That's what American Buddhist nun, Pema Chodron tells Oprah in this interview. And lawyers are not immune - no matter how comprehensively you plan things out.
The world will probably label that "failure." For example, when Chodron's second husband dumped her, the standard interpretation would be: The marriage failed. But, once Chodron was strong enough to connect the dots she attributed that catastrophe to the start of her new path as a best-selling author.
In her latest book "Fail Fail Fast Fail Better," she discusses how failure is frequently the necessary platform for unique kinds of successes. What can prevent that, though, is if we are afraid of the pain. Instead of absorbing the experience and allowing it to be our "teacher," we turn on ourselves. Those who do that, of course, are the ones who give failure its bad reputation.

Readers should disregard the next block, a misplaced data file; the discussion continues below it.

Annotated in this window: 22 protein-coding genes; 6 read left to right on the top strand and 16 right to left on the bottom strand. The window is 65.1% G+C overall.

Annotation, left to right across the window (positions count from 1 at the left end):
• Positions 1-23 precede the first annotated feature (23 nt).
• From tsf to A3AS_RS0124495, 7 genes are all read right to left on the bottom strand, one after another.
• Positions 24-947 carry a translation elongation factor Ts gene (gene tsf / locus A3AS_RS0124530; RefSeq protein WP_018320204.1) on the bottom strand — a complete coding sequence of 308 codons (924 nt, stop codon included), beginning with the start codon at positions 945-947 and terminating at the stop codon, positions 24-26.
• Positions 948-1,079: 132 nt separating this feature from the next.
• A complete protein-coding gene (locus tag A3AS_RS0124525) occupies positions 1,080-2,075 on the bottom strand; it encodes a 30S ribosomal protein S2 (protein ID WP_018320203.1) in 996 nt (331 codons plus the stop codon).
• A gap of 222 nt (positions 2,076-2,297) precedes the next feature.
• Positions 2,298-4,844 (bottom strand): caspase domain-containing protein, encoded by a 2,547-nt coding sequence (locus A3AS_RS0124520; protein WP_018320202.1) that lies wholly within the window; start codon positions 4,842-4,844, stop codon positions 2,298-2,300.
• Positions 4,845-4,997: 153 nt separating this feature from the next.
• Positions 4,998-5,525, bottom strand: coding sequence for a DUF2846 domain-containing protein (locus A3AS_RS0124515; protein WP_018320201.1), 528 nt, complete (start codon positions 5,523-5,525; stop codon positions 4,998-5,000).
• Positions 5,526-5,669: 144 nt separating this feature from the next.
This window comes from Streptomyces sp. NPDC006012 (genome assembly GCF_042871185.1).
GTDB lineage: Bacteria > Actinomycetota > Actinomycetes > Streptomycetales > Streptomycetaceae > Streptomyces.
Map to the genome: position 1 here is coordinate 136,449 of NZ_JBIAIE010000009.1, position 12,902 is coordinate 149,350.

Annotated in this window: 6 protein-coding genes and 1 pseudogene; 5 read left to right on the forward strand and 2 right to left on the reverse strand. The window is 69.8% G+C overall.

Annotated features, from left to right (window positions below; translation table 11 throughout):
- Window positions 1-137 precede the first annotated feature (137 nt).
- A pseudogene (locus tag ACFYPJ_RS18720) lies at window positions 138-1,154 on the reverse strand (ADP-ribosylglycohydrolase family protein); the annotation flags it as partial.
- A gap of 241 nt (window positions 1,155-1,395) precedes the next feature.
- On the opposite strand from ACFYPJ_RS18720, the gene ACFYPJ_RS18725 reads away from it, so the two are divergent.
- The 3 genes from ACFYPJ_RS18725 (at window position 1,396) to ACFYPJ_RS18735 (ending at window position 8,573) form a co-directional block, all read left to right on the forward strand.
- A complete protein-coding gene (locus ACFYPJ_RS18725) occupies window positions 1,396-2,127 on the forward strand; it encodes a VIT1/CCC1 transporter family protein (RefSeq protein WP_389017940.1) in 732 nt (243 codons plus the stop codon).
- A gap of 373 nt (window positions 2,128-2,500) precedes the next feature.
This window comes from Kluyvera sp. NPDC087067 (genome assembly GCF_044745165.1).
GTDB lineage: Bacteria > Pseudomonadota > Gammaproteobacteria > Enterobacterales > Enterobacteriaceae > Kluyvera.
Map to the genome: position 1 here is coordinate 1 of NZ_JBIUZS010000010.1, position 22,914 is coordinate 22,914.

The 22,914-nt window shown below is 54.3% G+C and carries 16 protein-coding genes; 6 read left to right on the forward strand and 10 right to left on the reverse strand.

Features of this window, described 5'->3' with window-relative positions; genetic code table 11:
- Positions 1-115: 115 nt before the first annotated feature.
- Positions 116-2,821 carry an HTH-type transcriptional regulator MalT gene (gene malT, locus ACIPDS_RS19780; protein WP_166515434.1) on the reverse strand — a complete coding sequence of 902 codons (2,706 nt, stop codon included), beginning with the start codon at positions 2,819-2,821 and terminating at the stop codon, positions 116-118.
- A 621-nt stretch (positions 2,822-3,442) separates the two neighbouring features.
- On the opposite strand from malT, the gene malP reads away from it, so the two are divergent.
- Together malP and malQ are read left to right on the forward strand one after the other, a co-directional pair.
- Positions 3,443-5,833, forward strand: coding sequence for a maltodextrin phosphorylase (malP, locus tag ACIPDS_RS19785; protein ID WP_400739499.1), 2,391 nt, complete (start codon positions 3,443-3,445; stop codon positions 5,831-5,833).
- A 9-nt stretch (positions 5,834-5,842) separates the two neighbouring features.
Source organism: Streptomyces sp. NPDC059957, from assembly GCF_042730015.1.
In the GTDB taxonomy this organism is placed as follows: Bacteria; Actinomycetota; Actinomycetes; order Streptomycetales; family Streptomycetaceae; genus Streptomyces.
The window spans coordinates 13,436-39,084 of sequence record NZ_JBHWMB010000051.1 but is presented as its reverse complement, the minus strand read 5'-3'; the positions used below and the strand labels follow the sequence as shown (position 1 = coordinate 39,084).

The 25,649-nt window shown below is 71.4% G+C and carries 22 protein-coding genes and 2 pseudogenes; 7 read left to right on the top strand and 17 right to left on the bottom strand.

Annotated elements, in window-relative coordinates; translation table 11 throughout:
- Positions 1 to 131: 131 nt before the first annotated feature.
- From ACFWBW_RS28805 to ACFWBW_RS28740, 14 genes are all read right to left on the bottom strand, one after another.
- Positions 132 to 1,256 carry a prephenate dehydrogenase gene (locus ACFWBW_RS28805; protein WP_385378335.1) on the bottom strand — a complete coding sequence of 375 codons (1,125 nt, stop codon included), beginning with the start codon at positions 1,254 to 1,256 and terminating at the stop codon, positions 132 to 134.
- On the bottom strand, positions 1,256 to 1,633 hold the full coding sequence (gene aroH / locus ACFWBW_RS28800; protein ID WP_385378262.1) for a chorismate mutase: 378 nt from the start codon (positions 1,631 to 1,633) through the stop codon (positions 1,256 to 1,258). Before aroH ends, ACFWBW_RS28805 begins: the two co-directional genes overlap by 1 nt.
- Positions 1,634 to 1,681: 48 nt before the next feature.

Chodron's message mirrors that of some parts of the tech world. In those, applicants for jobs or assignments won't be hired unless they have one or more failures on their resume.
I have an idea: Perhaps some of the pain of failure could be eased if society created rituals to celebrate it. That can reassure those throw off their game that the unknown could be far better than the knowns they have been clinging to.